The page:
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Berlin Opera Ballet


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The German ballet company based at the Opera House in the former West Berlin. Also known as the German Opera Ballet, or Deutsche Oper Berlin. It dates back to the opening of the Opera House in 1912, when dancers performed in ballets and opera-ballets, however the company did not become fully active until Rudolf Kolling's era as director between 1934 to 1945. After the Second World War, the company was moved out of the bomb-damaged Opera House to the Theater des Westens, not returning until 1961, but under the direction of Tatjana Gsovsky (1957–66) its repertory was expanded with her own new works including Hamlet and The Moor of Venice. Also in the repertory was Janine Charrat's staging of Egk's Abraxas in 1949 and Mary Wigman's controversial new version of Sacre du printemps in 1957. During the post-war period it was known as ballet company of the West Berlin Municipal Opera but in 1961 it became formally known as the Berlin Opera Ballet. When the British choreographer Kenneth MacMillan took over as director (1966–9) he created two new works for the company Concerto (1966) and Anastasia (1967) and built up its 19th-century repertory, with Antony Tudor's staging of Giselle; Nureyev's Nutcracker, and MacMillan's own stagings of Swan Lake and The Sleeping Beauty. Other foreign choreographers who have subsequently worked with the company include Balanchine, Cranko, van Manen, van Dantzig, Forsythe, and L. Childs, who choreographed the full-length Light Explosion in 1987. From 1972 to 1990 the company was directed by Gert Reinholm, followed by Peter Schaufuss, who staged the three Tchaikovsky ballets before departing in 1994. Richard Cragun succeeded him as artistic director (1996–9). In 1999 Angelin Preljocaj was appointed artistic adviser while the future of the company, by now in serious decline, was re-examined. In 2004 it was amalgamated, along with the German State Opera Ballet, and the Komische Ballet into a single company, the Berlin State Ballet.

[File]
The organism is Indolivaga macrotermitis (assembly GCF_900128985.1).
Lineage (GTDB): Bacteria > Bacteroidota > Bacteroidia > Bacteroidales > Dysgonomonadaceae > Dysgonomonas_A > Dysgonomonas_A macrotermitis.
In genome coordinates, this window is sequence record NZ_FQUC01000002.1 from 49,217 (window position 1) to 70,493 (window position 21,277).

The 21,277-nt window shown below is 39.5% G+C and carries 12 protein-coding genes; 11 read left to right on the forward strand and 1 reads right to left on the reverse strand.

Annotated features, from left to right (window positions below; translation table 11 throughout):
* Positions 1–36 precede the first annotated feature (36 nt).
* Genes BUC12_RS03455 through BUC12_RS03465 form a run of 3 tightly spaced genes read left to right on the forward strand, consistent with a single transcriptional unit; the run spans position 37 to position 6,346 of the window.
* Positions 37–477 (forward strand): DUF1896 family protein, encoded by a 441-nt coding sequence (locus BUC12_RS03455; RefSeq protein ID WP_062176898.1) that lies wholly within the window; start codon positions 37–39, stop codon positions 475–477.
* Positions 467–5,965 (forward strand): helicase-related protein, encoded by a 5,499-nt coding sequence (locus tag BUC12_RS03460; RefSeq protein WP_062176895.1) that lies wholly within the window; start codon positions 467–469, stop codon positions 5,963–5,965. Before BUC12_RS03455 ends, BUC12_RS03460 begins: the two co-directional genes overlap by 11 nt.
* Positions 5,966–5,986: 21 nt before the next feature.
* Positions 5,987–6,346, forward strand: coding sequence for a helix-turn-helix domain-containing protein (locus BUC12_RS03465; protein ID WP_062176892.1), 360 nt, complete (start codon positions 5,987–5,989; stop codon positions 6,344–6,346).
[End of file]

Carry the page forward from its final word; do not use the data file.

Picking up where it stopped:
See Berlin State Ballet.

Subjects: Dance.


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